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Old 06.09.2017, 21:02
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German or Swiss German - A year later

So, its been a while since I struggled with the german vs swiss german learning dilemma and thought it might worth an update, shall it be of any help to new comers.

I came here originally wondering how people managed the conflict of learning high german in a city where you barely hear but swiss german on day to day, especially at "lower level" service industry. I got many great suggestions to overcome the dilemma. A short history: language barrier caused unnecessary confusion, conflict and grief and I wanted to get over that in one night (!) and maybe my ego was not allowing me to accept the fact of taking things easy and push within limits.

Anyway, I went to many schools (crap to overly serious), done tandem, tried to chat with people and I managed to be great at reading, grammar and writing (I got the time to check and correct) but never managed to blast a convo without making tens of grammar mistakes and stopping and repeating and jumping between english and german and confusing/irittating the most patient people. So it was about time to follow the advice of just vomiting the sentence and not to worry about grammar or anything. While that did not stop my coworkers from having a great laugh, it did not hurt me anymore, and I kept trying, and eventually, they became helpful and correcting me, and even giving me the swiss german alternative with a big smile. One co-worker even went all the way to buy me swiss german dictionary!

Now, I understand at least 95% of german, can manage normal day to day in any situation with minimal mistakes, accept to pronounce words wrongly - per high german - (because they use them this way here! ie. gleichfalls -> gleechfalls etc) and also can catch a background convo at ease (I still struggle with sudden/fast swiss german, but I do catch a lot of it now, and speak a bit of it when needed).

What I found most helpful was:

1- always throw one swiss german word in your sentence and its guaranteed no one (even if you are crap in german) would ever answer you in english (if they speak english). Worked like charm for me. This was always a big issue we foreigners encounter, so it makes practising even harder.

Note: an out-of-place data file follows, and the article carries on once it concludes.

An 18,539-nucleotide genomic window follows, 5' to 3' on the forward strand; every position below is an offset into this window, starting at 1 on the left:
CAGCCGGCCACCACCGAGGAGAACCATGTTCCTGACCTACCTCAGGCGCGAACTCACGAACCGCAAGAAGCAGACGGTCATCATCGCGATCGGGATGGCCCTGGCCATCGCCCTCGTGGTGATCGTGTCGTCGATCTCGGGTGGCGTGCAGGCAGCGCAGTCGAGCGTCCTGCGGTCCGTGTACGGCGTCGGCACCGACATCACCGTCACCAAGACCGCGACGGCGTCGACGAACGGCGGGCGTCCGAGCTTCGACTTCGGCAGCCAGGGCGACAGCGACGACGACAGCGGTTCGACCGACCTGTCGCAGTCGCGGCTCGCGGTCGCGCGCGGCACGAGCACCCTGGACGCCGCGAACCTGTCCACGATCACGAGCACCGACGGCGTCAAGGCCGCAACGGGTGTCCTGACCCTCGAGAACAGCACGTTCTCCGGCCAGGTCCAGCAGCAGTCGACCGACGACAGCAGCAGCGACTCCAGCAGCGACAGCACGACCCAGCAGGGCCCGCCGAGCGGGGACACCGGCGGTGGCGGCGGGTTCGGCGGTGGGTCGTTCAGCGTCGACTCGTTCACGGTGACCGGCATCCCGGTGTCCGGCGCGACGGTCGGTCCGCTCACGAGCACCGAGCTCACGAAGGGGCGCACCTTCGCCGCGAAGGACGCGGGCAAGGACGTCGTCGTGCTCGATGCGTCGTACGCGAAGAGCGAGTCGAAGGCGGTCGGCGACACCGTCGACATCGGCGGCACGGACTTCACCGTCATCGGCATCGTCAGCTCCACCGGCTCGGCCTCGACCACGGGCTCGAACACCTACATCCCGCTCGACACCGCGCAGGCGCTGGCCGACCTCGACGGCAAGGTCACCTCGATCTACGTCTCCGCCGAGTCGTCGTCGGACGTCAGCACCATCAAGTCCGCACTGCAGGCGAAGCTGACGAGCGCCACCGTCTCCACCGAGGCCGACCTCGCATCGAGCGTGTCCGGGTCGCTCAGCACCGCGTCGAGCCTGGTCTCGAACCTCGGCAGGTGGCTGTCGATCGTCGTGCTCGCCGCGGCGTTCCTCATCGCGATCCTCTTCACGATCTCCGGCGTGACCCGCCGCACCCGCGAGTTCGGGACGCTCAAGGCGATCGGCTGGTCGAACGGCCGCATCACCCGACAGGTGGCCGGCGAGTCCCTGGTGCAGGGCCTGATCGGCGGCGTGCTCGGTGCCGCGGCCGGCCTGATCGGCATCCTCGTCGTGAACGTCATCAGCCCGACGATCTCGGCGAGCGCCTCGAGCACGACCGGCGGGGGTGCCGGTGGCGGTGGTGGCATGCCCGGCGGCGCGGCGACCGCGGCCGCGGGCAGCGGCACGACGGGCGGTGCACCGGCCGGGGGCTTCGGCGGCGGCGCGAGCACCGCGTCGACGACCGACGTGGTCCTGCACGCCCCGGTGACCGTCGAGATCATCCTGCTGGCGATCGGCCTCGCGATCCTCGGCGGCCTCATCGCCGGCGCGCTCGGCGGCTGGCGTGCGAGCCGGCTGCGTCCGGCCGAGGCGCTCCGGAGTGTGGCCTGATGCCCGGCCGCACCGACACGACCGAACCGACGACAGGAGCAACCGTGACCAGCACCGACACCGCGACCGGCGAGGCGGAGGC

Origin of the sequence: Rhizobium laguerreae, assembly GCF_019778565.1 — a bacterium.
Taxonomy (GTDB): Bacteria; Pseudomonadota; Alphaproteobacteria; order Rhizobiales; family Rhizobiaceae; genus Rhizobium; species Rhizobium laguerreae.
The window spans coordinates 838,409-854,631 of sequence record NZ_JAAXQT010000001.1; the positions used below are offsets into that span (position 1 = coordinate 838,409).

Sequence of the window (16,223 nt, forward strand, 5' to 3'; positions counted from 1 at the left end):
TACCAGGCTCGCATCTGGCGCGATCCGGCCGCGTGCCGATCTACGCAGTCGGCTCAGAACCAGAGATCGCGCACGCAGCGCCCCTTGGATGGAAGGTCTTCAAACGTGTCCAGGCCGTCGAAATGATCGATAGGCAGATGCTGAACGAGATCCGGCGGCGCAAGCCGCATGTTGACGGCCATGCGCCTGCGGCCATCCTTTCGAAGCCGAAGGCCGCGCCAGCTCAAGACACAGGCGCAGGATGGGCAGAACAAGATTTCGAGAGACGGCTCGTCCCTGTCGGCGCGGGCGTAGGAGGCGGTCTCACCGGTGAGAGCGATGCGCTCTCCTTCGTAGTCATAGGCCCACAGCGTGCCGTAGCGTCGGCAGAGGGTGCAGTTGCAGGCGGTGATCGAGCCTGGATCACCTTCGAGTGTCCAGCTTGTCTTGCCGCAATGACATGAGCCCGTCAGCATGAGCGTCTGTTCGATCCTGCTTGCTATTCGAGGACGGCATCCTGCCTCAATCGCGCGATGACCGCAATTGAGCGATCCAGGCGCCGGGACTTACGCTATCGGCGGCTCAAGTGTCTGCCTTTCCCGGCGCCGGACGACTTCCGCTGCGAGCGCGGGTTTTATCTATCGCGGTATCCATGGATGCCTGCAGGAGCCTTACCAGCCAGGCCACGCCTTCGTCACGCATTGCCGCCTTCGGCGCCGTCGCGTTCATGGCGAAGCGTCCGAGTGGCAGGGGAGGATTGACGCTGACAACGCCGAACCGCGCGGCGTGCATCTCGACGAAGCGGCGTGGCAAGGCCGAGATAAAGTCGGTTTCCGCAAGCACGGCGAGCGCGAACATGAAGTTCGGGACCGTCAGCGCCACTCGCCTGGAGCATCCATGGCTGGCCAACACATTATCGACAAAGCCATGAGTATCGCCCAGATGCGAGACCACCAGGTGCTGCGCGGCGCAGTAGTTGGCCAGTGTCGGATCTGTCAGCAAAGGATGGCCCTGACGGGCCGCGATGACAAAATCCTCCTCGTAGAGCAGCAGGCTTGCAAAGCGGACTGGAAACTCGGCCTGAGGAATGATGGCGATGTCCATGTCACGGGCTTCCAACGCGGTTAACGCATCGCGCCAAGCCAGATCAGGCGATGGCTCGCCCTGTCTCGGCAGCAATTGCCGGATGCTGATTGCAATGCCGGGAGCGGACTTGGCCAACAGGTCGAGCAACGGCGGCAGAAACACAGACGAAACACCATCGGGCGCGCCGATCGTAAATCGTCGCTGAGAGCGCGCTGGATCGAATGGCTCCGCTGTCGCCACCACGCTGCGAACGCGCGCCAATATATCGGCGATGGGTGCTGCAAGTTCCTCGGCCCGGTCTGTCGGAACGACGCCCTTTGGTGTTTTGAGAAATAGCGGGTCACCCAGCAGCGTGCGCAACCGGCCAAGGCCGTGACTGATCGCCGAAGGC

2- translating every word in tram, train, station commercials, the courage to try to translate makes it harder to forget.

3- Never take it personal when people laugh or get confused at what you are trying to say, just play it thick and continue (unless its an emergency!)

4- Take the chance to practice it where nobody knows you! (street/shops etc) if they dont like it, you are not meeting them again, if they answer you, then for sure you are getting them into a point.

5- blick and blick am abend - never! they use way to many terms that make you fear the language. they are only helpful once you cross good proficiency in german.

6- Mobile language to be switched to german - I particularly like the idea that news tab gathers news in german so you learn a lot, and also you get to see common terms very frequently.

7- Tandem raises your confidence but can be as daunting as learning for leaving cert times!

8- sprachkurs is also great (Always aim at one level higher unless you are A1), it pushes you further. one level higher means you dont get confused but other confused peers, so you make less mistakes and learn faster.

9- my emails and meetings are all done in high german, and while that freaked me out first month, now I appreciate it to full, it gave me huge language boost.

10- I still speak in English most of the time, but only when stuck I speak nothing but german, so you better be stuck around people who barely (if at all) speak english and you will learn so fast (especially true with swiss german)

11- dont be afraid of was isch/was ist/was bedeutet/ wie heiss ist etc when in convo, or else you wont know what it means especially when swiss german or something connected to a slang/culture etc.

12- alcohol is your friend you always become talkative (mostly non sense) which helps you to release the german you learnt.



As much as I hated some of the original suggestions, I do see them thoroughly now! Thanks for everyone and I really hope they help newbies in german.

I have B2 exam mid November in Berlin.. this would be my first real test in German. fingers crossed.
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Old 06.09.2017, 21:48
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Re: German or Swiss German - A year later

Take your holidays in Germany to experience how one speaks correct Hoch Deutsch. The Swiss Hoch Deutsch is not the same
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So, its been a while since I struggled with the german vs swiss german learning dilemma and thought it might worth an update, shall it be of any help to new comers.

I came here originally wondering how people managed the conflict of learning high german in a city where you barely hear but swiss german on day to day, especially at "lower level" service industry. I got many great suggestions to overcome the dilemma. A short history: language barrier caused unnecessary confusion, conflict and grief and I wanted to get over that in one night (!) and maybe my ego was not allowing me to accept the fact of taking things easy and push within limits.